Javed Iqbal developed a keen interest in economics during junior high school.
“I always had questions about the mechanism of money circulation, process of international trade between countries, reasons for differences in standard of living among different nations, and causes of poverty and income inequality in the same society,” he said. “My passion for understanding critical issues in society and the economy as a whole put me on track to pursue a graduate degree in economics.”
Iqbal earned his bachelor’s degree from the University of Chittagong in Bangladesh and master’s degrees from Central Michigan University and York University. He taught full time at Roberto Clemente High School in Chicago and simultaneously served as an adjunct faculty member at Richard J. Daley College, one of the seven City Colleges of Chicago.
His experience in Chicago with multicultural and diverse environments helped him to enjoy teaching as a profession, which he chose not only to just make students learn but also to teach them how to learn.
“Once the teacher can kindle a student’s desire for learning, the light of knowledge will descend from all around,” he said. “This will create an environment where students spontaneously acquire knowledge, develop a habit of reaching beyond their comfort zone and become deft at dealing with new challenges.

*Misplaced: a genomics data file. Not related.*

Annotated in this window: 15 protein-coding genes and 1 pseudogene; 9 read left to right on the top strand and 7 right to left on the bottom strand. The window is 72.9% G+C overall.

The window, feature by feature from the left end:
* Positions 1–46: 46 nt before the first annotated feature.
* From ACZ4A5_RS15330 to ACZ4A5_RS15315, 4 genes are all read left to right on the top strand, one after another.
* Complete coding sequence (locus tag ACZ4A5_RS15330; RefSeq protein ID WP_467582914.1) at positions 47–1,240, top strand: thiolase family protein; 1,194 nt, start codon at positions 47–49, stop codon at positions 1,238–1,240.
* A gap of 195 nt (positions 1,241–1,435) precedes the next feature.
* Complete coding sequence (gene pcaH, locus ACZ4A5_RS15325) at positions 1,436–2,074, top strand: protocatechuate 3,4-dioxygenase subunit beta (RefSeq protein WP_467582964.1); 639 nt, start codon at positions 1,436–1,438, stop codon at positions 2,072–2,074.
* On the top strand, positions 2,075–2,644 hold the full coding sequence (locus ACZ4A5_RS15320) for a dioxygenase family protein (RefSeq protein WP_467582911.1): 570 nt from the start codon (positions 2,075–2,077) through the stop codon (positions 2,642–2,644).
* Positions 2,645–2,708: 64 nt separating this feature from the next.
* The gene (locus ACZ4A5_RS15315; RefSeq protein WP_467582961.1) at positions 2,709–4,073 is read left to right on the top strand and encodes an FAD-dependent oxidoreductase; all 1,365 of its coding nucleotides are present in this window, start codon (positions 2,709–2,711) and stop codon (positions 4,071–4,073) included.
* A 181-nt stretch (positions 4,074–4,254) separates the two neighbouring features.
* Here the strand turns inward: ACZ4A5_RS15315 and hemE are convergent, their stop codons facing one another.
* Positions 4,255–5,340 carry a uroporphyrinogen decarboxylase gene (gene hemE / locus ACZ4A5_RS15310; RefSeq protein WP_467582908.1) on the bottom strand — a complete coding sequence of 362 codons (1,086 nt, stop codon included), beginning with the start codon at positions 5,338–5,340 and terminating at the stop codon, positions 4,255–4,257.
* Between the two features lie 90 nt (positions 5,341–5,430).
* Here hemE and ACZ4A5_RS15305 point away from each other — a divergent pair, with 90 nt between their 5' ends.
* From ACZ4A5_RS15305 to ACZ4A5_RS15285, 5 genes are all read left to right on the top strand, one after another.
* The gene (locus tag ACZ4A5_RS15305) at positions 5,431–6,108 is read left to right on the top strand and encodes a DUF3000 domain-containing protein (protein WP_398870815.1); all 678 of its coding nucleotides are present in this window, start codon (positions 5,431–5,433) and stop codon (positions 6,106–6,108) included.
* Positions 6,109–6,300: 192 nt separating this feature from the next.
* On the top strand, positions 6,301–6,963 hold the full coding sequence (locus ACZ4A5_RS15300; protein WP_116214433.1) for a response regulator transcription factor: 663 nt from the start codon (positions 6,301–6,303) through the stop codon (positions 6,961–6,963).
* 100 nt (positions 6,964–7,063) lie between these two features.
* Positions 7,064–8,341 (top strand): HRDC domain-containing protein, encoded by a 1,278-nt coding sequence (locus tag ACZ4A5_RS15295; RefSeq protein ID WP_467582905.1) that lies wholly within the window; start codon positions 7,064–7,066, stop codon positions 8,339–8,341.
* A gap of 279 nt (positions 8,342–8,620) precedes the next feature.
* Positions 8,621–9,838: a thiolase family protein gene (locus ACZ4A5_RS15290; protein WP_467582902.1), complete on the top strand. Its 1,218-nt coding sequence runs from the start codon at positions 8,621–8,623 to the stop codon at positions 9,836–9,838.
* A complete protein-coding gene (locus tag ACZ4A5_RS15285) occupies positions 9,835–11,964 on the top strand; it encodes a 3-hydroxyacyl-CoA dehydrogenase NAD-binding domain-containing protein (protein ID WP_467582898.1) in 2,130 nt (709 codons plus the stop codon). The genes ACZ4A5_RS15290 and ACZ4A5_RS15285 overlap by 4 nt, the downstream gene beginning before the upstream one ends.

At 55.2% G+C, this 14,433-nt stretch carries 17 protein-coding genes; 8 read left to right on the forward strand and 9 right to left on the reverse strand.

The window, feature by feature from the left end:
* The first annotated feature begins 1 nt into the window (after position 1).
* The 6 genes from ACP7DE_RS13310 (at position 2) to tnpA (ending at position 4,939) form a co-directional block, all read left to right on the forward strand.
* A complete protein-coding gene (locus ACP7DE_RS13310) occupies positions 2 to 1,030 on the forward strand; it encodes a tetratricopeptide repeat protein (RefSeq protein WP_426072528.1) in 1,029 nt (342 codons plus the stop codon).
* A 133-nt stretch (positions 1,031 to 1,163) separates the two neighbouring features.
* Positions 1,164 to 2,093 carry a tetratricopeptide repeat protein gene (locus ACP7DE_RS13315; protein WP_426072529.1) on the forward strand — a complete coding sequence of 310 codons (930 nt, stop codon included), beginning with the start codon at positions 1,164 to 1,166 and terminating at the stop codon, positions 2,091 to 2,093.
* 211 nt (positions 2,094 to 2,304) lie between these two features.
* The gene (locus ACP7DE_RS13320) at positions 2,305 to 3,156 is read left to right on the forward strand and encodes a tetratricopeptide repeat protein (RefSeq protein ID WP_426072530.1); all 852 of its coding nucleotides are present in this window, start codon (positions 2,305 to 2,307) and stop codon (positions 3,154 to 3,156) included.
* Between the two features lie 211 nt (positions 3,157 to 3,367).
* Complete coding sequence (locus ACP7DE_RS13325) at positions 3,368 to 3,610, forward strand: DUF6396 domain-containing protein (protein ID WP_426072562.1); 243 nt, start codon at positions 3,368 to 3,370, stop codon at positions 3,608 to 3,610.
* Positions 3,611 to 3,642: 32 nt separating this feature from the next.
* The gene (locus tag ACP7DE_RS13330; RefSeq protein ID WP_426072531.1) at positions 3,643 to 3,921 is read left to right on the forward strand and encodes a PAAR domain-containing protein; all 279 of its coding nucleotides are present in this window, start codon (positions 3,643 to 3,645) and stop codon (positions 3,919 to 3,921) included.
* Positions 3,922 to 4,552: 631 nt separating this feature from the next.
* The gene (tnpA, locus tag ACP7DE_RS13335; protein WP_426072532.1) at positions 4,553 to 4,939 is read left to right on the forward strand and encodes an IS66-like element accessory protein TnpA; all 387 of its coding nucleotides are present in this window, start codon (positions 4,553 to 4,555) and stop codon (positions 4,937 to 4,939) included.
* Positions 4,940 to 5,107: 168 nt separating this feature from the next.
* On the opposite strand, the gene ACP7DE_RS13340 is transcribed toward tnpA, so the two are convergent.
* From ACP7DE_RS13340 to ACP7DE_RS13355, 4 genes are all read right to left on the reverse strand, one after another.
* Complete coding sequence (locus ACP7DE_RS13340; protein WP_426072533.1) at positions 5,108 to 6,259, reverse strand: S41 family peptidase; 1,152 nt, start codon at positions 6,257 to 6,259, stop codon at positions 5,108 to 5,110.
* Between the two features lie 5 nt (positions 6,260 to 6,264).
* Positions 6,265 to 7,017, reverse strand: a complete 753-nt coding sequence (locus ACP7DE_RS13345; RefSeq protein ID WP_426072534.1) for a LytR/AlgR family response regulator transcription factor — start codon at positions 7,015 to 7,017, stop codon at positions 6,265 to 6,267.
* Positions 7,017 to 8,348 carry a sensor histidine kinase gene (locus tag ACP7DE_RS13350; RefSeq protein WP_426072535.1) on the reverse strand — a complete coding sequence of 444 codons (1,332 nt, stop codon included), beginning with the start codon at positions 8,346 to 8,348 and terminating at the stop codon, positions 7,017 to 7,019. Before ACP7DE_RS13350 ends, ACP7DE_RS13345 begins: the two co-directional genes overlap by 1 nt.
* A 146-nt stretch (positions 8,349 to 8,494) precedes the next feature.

“I believe, regardless of obstacles that stand in the way, one can overcome them to
achieve success, if adequate support and guidance is provided to channel their efforts
toward desired goals.”
One of the most important takeaways he wants students to gain from his classes is the ability to look at social issues through the lenses of economics.
“I consider it vital that students initiate a desire for learning to become better
aware and more responsible citizens as members of society. To this end, it is important
for them to learn how to learn with a view to attain a higher and wider level of knowledge
in order to pursue suitable careers and to live more fulfilling lives.”
Considering his passion for teaching, Iqbal found inspiration in his own teachers.
“They are the ones who motivated me to believe in myself,” he said. “Each time I enter a classroom, I see my teaching styles reflecting their best practices, I often notice my voice echoing their words that paved our way.
“I also get inspired by my students. They are the ones who keep me going. The continuous support, respect and rapport that I receive from my students empower me to devote my life toward effective teaching. In my face-to-face or virtual classrooms, or in office hours, when I see a reflection of learning or acknowledgement of understanding, I become inspired.”